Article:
On the surface it may seem like we are making progress towards a better future for our young people--more of our children are going to college, there are seemingly more avenues for our children to learn and the democratization of information via the internet has made it easier to have access to knowledge. Similarly to how Tyler has unexpectedly matured since his first release, our young people are smarter than ever before. Yet, this album also shows how we aren't doing all we can to make sure our children are growing up in safe learning environments, nor are we encouraging their aptitude for knowledge. Instead we are creating deferred dreams and defeatist mentalities that eventually lead to dropouts, juveniles, and failures.
Take for instance the mass school closings in Chicago that were announced last month. According to the Chicago Tribune, the Chicago Public School district announced late last month that it is planning to close 54 schools in hopes of improving outcomes for students who are enrolled in these failing schools. The Tribune also reported that CPS approved a $14.2 million contract for Global Workplace Solutions to manage the inventory and moving needs at the closing schools such as new libraries, air conditioning, science labs and iPads.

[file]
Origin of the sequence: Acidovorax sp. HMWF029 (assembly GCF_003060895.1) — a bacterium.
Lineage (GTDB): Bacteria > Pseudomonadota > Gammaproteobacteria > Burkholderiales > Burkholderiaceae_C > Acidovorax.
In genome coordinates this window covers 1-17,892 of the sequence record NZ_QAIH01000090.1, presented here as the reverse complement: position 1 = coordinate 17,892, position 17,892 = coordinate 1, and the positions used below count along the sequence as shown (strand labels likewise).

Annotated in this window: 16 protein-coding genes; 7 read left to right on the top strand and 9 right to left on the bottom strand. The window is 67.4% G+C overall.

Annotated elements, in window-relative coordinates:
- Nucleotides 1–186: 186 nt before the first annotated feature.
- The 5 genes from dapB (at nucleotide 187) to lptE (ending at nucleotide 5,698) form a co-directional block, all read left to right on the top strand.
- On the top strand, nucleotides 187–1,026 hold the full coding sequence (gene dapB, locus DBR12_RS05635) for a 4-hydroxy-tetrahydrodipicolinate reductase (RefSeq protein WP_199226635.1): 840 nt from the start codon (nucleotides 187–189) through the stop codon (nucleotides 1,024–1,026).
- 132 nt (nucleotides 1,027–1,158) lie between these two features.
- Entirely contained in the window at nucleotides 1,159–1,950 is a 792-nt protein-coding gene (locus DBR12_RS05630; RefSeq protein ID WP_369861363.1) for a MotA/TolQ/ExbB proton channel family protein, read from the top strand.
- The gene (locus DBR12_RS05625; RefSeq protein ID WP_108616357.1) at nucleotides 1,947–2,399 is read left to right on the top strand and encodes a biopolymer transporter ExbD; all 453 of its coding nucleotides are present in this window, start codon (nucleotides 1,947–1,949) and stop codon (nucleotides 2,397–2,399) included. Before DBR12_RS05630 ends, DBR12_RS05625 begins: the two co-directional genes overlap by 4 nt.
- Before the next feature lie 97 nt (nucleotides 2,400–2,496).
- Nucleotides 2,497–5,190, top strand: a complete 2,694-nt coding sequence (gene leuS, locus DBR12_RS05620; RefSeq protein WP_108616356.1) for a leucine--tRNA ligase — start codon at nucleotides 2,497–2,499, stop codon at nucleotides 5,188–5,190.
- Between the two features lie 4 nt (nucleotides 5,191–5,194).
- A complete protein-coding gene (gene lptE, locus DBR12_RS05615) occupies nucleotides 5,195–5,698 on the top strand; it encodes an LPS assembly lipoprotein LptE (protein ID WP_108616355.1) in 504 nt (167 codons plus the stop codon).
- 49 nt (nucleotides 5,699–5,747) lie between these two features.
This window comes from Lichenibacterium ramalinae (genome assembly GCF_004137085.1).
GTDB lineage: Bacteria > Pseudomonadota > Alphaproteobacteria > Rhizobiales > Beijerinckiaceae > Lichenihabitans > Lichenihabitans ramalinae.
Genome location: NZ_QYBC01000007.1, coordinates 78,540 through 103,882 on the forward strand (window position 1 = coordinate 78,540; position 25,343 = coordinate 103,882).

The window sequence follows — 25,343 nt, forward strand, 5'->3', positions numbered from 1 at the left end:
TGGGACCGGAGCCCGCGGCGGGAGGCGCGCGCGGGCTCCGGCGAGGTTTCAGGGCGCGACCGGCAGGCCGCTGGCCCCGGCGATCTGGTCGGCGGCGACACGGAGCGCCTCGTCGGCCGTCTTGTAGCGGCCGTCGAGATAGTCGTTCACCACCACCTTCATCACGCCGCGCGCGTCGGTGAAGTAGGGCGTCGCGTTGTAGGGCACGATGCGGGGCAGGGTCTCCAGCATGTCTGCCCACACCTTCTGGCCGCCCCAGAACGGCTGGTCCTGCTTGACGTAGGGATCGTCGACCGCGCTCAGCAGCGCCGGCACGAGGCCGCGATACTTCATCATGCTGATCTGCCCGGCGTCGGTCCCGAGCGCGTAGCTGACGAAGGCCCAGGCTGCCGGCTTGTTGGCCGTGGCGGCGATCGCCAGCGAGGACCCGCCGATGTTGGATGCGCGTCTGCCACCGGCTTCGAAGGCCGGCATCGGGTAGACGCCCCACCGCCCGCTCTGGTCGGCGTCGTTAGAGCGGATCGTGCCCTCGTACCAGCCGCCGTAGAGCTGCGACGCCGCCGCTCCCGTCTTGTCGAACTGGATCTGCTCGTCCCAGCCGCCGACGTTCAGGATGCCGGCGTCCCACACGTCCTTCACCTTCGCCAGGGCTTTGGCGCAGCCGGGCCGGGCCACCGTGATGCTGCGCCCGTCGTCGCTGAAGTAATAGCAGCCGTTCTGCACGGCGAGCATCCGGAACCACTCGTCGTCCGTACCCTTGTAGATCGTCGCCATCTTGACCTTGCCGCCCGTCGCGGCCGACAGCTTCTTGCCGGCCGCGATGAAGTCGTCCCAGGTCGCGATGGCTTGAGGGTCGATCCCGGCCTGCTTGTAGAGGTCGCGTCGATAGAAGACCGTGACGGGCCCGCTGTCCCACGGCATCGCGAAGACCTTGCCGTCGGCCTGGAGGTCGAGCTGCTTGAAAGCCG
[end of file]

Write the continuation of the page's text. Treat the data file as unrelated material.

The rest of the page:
While I give credit to CPS for wanting to provide quality schools for it’s students, there is very little discussion around the emotional well-being of the students in question. In addition to attending a school outside of their element, these kids have to aspire to its expectations which may not have been encouraged in their old school. In addition, there is the concern of an increase in gang violence associated with the school closures, which means their lives are on the line. You can tell from the video above that our youth are indeed aware of the situation at hand and the consequences associated with them. They know the injustices surrounding them and like Sam are aware of their impact. However, similarly to Sam's desire to maintain the system, we continue to perpetuate the injustices affecting our children and silence them as if they were crying wolf.
Lyrics By RapGenius